CC Sabathia

CC Sabathia side steps questions about contract opt out

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Within minutes of the Yankees’ season ending CC Sabathia was asked whether he planned to exercise the opt-out clause in his contract to become a free agent, but the left-hander told reporters that he wasn’t ready to think about it yet.

“I can’t even wrap my head around that right now,” Sabathia said. “I’m just thinking about what I didn’t do to help us win. Maybe in the next couple days, next couple of weeks, I’ll think about that and see what happens.”

That certainly doesn’t qualify as a “no, I’m definitely not opting out” answer.

Sabathia has repeatedly said he loves playing for the Yankees and in New York, but from a strictly business standpoint he’d seemingly have little trouble securing a deal on the open market that beats the four years and $92 million remaining on his current contract. And he could always opt out and then re-sign with the Yankees anyway, for more money and a longer commitment.

Last offseason Cliff Lee got a five-year, $120 million deal from the Phillies that could be worth up to $147.5 million for six years and two offseasons ago the Yankees felt Sabathia was worth a seven-year, $161 million commitment. If he’s interested in maximizing his earning potential opting out is pretty obviously the way to go following a season in which he went 19-8 with a 3.00 ERA and 230 strikeouts in 237 innings at age 30.

Athletics sign Santiago Casilla to two-year, $11 million deal

MIAMI, FL - AUGUST 10: Santiago Casilla #46 of the San Francisco Giants throws a pitch during the 9th inning against the Miami Marlins at Marlins Park on August 10, 2016 in Miami, Florida. (Photo by Eric Espada/Getty Images)
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After letting rumors of the deal percolate for the last week, the Athletics officially announced their two-year, $11 million contract with right-hander Santiago Casilla on Friday (and threw a little bit of shade at the Giants, too). As previously reported, the contract includes an extra $3 million in performance bonuses.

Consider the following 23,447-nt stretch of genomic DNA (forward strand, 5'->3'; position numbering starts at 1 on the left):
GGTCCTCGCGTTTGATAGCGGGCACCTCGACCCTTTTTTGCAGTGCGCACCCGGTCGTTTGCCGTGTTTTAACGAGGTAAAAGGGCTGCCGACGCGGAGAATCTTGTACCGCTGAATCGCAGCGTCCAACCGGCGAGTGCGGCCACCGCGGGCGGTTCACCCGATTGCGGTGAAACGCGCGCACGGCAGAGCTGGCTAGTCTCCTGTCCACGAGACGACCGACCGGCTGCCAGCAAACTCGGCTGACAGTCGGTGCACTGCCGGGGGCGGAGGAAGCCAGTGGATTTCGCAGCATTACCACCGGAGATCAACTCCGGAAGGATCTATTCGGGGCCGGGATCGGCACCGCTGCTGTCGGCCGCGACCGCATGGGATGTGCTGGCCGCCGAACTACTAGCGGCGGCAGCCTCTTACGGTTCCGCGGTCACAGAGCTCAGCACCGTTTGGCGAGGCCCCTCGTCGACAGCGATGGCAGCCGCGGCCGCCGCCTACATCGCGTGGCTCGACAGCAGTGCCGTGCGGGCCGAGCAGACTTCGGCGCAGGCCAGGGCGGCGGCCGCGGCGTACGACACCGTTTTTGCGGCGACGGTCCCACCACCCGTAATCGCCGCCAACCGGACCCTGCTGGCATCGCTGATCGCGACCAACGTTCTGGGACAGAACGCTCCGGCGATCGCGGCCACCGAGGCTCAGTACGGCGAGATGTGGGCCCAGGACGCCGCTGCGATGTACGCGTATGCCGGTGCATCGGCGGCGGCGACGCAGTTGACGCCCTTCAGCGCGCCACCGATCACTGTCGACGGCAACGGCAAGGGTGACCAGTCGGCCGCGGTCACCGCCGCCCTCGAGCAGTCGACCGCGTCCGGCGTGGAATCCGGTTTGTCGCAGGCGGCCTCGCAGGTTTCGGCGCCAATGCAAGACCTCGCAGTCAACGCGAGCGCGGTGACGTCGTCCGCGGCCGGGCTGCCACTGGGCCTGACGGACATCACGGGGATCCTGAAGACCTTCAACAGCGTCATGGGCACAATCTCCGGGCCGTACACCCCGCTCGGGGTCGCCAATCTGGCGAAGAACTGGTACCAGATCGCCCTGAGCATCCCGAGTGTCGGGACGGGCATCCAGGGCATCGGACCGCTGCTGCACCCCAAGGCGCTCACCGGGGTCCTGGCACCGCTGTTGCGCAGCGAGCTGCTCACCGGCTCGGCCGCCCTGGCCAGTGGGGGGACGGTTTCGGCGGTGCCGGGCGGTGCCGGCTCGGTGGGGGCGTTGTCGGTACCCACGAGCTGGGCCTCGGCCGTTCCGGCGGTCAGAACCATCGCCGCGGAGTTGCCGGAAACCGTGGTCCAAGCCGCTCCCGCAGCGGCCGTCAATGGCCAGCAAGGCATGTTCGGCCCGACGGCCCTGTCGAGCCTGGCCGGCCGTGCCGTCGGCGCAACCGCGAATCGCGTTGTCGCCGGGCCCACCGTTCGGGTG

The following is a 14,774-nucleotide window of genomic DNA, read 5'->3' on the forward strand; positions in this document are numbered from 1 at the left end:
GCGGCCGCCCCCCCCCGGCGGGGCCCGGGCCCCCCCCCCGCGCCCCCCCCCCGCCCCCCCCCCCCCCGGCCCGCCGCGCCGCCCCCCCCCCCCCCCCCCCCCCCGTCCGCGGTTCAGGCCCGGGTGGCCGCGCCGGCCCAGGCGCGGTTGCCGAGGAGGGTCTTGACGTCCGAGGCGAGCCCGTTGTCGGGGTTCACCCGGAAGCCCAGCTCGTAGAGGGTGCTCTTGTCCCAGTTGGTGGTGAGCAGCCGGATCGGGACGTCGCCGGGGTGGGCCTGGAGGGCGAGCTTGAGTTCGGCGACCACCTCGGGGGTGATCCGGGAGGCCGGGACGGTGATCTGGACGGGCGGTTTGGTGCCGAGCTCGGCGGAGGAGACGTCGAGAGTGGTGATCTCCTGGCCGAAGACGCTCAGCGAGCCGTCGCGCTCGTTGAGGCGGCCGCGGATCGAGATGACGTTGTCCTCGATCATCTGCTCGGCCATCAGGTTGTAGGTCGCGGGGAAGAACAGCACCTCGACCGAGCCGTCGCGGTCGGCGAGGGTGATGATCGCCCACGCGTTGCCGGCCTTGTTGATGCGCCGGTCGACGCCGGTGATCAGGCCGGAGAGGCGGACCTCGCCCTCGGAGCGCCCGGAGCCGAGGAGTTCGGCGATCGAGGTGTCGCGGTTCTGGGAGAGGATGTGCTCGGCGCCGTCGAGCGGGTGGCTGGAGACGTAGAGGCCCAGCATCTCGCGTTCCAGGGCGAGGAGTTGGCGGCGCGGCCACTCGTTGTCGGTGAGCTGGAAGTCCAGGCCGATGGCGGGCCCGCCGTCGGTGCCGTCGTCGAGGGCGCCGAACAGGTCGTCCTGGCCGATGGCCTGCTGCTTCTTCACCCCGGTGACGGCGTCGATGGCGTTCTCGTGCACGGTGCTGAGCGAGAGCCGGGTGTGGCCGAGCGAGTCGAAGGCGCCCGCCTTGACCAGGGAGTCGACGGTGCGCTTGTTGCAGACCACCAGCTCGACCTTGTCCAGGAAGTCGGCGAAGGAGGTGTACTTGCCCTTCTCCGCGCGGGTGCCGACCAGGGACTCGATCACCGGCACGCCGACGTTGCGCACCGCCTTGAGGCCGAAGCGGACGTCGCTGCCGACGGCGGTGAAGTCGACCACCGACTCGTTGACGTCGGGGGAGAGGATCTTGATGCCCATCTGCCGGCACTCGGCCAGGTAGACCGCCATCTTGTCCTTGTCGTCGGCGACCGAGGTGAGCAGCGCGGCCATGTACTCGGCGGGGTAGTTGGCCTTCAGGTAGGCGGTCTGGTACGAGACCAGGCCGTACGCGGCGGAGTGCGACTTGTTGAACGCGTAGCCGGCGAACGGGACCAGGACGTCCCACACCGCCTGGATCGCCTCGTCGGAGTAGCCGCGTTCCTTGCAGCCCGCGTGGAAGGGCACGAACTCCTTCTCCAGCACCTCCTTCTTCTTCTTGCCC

Casilla, 36, got his major league start with Oakland back in 2004, racking up a 5.11 ERA and four saves over six seasons in the A’s bullpen. After picking up a minor league deal with the Giants in 2010, the righty flitted in and out of the closing role with varying degrees of success. Notwithstanding a slight downturn in his production rate during the 2016 season, he earned 123 saves and a 2.42 ERA during the past seven years in San Francisco. Securing another closing role might be a little tougher across the Bay, however, with a bullpen that includes fellow closers Ryan Madson, Ryan Dull and Sean Doolittle.

Keith Law: The Braves have the best farm system. Who has the worst?

PHOENIX, AZ - APRIL 06:  General manager Dave Stewart of the Arizona Diamondbacks laughs on the field before the Opening Day MLB game against the San Francisco Giants at Chase Field on April 6, 2015 in Phoenix, Arizona.  (Photo by Christian Petersen/Getty Images)
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Why is this man smiling? Man, I wouldn’t be smiling if I read what I just read.

This is the week when ESPN’s Keith Law releases his prospect and farm system rankings. He kicks off his content this week with a top-to-bottom ranking of all 30 farm systems. As a rule he limits his analysis to players who are currently in the minors and who have not yet exhausted their rookie of the year eligibility.

For the second straight year, Law ranks the Braves as the best system in baseball. Number two — making a big leap from last year’s number 13 ranking – is the New York Yankees. Dead last: the Arizona Diamondbacks, which Law says “Dave Stewart ritually disemboweled” over the past two years. That’s gotta hurt.

If you want to know the reasons and the rankings of everyone in between you’ll have to get an ESPN Insider subscription. Sorry, I know everyone hates to pay for content on the Internet, but Keith and others who do this kind of work put a lot of damn work into it and this is what pays their bills. I typically don’t like to pay for content myself, but I do pay for an ESPN Insider subscription. It’s worth it for Law’s work alone.